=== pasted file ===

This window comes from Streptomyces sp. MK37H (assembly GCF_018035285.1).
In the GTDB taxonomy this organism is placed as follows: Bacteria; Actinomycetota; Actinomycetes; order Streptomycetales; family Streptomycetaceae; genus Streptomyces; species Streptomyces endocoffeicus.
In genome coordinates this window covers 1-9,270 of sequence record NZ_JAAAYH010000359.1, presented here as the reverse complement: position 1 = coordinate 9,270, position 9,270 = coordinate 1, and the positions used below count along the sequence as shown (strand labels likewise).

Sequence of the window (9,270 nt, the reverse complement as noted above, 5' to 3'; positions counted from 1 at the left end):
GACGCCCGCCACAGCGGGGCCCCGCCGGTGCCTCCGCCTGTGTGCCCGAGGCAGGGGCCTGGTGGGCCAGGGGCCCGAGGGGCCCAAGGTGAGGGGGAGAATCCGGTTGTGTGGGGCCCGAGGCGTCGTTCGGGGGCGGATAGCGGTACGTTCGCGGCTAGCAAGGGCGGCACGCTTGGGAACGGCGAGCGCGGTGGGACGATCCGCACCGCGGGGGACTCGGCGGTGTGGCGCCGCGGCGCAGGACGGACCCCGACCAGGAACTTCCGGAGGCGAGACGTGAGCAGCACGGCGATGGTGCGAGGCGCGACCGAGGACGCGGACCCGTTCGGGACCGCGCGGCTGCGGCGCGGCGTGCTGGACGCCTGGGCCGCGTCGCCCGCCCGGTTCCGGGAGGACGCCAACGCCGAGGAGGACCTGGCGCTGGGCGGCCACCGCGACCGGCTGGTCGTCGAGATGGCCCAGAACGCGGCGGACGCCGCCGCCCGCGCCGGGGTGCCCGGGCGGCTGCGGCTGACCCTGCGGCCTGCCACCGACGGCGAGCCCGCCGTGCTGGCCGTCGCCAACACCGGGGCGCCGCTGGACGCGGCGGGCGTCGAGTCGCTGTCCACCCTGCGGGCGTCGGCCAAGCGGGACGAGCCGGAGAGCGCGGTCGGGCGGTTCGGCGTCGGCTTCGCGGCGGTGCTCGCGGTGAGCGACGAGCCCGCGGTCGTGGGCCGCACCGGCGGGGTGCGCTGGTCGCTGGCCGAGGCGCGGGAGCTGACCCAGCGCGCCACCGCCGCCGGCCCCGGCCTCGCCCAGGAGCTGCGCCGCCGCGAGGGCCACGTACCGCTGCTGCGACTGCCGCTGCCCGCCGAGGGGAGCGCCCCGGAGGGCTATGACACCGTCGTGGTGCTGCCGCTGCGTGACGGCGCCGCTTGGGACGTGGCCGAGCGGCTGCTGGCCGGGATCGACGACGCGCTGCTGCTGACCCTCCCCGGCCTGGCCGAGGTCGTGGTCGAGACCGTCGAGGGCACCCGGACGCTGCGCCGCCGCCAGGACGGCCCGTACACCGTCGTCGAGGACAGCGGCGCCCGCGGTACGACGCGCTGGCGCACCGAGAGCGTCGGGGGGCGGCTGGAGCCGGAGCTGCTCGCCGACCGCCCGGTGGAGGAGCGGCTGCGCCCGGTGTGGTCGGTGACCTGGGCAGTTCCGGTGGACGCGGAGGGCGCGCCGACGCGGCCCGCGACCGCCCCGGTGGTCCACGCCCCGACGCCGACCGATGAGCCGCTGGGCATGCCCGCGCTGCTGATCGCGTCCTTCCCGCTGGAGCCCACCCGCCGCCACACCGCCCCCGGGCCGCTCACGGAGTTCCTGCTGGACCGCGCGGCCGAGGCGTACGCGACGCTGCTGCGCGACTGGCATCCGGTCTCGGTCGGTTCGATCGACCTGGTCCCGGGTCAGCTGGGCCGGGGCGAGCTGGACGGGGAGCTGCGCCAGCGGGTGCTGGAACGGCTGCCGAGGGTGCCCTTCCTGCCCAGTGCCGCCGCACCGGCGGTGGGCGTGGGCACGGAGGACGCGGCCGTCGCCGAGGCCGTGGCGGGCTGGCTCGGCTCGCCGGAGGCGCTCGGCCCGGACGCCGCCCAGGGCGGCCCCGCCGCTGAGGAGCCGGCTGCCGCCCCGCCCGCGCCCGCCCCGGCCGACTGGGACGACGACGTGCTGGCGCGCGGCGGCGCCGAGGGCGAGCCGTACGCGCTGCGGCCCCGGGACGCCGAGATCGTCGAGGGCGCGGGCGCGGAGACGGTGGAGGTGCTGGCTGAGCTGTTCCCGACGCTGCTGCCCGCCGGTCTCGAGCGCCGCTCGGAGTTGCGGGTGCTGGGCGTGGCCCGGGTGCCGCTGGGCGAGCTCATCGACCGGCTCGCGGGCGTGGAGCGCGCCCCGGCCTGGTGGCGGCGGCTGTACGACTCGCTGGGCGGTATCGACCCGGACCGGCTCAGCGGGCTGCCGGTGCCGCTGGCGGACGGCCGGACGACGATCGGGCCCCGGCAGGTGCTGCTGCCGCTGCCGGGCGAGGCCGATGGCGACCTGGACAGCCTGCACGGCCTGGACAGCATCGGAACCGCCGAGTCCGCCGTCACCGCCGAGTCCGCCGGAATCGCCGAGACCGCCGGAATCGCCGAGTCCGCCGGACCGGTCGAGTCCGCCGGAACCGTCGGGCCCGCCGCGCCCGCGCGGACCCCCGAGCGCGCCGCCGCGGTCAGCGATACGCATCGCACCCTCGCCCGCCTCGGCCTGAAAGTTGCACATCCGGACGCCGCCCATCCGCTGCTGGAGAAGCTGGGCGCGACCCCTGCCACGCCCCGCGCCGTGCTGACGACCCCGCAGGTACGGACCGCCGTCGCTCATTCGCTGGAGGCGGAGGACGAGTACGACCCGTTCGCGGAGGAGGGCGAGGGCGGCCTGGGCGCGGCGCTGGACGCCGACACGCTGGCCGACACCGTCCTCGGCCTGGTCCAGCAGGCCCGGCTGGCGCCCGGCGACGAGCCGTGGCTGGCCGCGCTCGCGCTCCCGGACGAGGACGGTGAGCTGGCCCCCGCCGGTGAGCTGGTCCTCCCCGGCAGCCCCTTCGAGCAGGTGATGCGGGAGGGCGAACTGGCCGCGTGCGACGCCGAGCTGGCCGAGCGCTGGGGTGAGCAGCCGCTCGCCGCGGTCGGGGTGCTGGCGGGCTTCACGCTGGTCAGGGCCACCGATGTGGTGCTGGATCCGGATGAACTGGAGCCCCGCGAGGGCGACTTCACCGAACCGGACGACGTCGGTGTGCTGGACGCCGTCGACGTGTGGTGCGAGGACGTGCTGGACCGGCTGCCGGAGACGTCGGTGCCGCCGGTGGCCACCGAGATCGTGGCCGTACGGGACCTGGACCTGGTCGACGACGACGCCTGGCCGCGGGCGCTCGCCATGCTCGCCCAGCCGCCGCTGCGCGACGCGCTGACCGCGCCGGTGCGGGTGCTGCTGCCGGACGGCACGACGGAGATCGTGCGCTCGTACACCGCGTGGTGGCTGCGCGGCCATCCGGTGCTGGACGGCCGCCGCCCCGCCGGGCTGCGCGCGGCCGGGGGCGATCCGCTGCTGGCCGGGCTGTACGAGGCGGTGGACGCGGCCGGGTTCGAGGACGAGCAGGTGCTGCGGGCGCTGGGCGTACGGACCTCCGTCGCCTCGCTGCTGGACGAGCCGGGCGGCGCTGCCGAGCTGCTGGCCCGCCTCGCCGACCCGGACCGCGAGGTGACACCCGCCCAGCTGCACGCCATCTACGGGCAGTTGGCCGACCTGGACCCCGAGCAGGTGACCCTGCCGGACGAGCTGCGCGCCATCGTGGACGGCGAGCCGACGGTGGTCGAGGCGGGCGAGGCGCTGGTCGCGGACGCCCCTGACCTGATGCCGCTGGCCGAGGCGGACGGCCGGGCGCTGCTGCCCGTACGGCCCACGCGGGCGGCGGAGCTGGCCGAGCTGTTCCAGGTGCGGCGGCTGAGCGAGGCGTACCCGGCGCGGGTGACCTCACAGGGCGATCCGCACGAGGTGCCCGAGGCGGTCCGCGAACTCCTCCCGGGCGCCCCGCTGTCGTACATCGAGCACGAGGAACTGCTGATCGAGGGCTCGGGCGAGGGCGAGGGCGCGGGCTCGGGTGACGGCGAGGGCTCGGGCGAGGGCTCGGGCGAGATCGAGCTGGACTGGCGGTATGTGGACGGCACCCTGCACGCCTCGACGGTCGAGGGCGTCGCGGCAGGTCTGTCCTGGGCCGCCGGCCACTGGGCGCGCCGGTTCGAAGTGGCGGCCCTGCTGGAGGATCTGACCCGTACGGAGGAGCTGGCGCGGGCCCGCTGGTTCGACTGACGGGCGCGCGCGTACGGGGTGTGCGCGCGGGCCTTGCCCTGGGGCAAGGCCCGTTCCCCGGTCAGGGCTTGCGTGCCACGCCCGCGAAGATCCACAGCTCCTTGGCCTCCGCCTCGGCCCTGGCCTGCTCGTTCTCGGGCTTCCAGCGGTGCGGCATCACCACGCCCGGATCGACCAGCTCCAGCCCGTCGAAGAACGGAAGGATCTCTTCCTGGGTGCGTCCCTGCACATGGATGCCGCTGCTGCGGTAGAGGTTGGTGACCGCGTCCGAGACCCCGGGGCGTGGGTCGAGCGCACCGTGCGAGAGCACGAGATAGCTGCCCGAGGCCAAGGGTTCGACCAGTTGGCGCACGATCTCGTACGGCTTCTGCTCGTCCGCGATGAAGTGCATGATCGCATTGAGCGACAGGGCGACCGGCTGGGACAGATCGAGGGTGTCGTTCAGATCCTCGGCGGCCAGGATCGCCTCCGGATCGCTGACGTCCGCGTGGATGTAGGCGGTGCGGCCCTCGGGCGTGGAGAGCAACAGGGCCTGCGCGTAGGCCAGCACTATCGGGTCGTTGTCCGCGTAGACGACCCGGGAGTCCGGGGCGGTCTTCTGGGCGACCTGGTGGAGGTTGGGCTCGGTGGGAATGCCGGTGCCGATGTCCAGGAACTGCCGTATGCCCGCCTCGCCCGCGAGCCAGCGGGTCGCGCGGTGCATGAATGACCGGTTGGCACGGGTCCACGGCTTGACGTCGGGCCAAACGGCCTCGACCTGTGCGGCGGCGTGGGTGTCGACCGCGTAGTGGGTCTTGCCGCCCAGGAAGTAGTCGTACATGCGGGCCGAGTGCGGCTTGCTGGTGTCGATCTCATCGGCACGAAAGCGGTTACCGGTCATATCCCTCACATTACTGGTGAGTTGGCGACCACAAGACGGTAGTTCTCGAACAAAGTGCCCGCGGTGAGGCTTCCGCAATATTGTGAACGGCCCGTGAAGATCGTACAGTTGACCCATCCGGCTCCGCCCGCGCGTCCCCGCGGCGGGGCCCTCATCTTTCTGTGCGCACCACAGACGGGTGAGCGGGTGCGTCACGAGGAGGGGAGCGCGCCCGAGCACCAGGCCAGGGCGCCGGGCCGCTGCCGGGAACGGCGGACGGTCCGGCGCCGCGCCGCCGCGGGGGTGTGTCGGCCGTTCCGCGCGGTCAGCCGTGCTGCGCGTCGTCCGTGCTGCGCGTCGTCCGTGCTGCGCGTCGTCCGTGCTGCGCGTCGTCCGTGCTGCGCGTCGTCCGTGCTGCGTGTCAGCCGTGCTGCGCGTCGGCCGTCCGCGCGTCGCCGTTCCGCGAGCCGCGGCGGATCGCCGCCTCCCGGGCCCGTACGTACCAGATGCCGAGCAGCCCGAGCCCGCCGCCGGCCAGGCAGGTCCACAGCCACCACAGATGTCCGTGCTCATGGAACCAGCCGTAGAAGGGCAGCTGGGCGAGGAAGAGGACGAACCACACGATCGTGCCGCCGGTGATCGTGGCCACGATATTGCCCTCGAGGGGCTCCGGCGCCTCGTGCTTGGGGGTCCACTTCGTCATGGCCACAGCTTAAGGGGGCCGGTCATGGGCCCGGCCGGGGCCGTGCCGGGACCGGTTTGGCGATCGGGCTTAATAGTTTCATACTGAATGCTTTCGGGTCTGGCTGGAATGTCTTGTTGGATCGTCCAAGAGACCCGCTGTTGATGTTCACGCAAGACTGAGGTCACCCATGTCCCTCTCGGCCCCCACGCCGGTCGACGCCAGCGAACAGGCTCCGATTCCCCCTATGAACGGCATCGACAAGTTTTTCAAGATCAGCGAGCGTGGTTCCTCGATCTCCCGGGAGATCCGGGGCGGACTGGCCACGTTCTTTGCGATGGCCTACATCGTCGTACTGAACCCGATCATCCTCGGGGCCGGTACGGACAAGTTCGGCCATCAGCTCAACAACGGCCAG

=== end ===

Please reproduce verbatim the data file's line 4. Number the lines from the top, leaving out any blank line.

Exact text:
Sequence of the window (9,270 nt, the reverse complement as noted above, 5' to 3'; positions counted from 1 at the left end):